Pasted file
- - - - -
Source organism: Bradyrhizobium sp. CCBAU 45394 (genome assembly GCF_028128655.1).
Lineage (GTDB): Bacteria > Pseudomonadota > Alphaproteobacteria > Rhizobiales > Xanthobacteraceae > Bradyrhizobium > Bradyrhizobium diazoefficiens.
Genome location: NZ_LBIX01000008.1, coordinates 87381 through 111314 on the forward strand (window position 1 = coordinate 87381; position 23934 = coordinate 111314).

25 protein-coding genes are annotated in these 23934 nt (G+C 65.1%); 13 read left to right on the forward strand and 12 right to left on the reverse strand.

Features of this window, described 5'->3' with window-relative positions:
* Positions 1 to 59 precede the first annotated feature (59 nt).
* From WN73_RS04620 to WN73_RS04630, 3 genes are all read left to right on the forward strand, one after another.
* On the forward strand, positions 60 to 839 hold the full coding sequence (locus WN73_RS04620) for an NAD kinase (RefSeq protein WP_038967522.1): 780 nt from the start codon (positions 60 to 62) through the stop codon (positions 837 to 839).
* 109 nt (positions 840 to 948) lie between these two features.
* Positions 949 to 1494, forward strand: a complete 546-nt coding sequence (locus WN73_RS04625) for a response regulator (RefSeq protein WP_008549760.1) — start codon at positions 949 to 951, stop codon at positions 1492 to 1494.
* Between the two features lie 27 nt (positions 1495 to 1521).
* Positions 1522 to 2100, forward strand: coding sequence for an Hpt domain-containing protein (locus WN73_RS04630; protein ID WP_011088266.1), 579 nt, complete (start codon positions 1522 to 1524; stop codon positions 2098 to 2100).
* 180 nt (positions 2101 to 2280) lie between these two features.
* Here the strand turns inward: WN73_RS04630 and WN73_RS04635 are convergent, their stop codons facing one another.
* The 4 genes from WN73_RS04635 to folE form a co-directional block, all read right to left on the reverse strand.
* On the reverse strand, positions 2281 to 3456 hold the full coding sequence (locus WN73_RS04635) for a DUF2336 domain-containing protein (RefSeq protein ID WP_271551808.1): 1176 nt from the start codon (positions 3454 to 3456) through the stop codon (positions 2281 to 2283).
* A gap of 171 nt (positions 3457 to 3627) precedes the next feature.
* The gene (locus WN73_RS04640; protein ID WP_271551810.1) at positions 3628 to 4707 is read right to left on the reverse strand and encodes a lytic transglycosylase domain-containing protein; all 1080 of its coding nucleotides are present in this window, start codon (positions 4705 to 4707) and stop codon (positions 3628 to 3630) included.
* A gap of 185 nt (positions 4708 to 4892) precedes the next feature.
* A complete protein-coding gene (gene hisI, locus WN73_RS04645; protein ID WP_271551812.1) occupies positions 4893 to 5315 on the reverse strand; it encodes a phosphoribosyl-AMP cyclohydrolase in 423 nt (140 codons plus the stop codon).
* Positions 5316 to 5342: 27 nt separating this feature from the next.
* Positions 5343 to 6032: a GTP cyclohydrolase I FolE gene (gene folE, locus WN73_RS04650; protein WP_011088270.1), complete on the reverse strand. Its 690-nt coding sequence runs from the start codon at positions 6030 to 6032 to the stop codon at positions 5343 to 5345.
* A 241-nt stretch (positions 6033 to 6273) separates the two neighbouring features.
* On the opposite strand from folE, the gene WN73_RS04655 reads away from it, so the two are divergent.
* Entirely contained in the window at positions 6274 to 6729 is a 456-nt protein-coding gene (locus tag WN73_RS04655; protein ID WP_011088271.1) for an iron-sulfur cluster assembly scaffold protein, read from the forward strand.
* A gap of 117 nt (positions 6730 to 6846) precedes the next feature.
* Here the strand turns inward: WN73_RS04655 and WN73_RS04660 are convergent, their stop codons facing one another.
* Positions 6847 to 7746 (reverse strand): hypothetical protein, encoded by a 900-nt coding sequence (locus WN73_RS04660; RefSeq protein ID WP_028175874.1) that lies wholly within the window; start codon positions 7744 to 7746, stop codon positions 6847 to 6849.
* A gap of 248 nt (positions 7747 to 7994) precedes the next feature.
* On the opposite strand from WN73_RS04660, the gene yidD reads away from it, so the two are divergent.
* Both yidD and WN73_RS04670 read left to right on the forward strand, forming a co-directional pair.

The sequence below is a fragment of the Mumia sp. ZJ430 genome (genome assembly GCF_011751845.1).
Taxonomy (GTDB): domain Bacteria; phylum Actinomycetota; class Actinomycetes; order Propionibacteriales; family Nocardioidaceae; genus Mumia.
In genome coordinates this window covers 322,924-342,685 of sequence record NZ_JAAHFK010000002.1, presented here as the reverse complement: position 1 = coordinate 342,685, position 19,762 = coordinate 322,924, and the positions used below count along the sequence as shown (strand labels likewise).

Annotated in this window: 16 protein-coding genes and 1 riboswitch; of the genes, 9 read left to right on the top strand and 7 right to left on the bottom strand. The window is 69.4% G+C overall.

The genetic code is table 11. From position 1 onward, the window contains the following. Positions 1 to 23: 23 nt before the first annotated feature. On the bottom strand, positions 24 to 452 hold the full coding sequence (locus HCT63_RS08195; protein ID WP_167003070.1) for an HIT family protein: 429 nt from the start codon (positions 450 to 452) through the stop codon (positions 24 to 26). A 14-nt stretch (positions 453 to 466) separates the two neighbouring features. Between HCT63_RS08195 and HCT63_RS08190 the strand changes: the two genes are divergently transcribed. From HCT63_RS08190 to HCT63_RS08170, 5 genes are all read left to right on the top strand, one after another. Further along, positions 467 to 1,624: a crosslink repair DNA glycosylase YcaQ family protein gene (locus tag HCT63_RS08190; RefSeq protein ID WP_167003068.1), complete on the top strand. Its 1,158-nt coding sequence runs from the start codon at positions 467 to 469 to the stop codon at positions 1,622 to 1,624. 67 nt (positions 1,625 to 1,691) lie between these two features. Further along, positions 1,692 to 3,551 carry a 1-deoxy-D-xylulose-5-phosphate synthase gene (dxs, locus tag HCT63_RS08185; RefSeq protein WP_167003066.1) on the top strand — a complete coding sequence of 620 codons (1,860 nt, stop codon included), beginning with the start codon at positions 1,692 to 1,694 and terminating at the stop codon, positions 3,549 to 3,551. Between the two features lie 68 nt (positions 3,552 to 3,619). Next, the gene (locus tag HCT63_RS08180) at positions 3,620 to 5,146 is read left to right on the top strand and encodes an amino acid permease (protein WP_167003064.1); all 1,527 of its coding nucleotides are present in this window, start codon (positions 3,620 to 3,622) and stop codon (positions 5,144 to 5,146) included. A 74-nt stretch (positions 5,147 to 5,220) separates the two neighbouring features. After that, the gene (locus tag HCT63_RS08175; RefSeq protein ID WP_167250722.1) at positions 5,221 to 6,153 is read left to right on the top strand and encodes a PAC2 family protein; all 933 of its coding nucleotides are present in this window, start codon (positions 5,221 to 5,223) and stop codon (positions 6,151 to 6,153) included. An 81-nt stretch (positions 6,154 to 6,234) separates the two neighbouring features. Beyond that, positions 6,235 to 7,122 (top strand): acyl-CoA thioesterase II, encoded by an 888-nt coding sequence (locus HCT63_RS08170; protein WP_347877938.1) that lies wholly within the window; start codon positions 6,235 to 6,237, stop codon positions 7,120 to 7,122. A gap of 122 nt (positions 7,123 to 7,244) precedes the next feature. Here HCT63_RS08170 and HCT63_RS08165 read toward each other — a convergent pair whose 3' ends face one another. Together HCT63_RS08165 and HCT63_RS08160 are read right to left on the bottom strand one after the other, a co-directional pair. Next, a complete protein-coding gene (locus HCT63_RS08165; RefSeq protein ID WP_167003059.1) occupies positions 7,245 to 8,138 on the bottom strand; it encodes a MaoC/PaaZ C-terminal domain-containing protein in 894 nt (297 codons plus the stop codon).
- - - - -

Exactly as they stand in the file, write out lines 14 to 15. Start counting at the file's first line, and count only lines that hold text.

* Here the strand turns inward: WN73_RS04630 and WN73_RS04635 are convergent, their stop codons facing one another.
* The 4 genes from WN73_RS04635 to folE form a co-directional block, all read right to left on the reverse strand.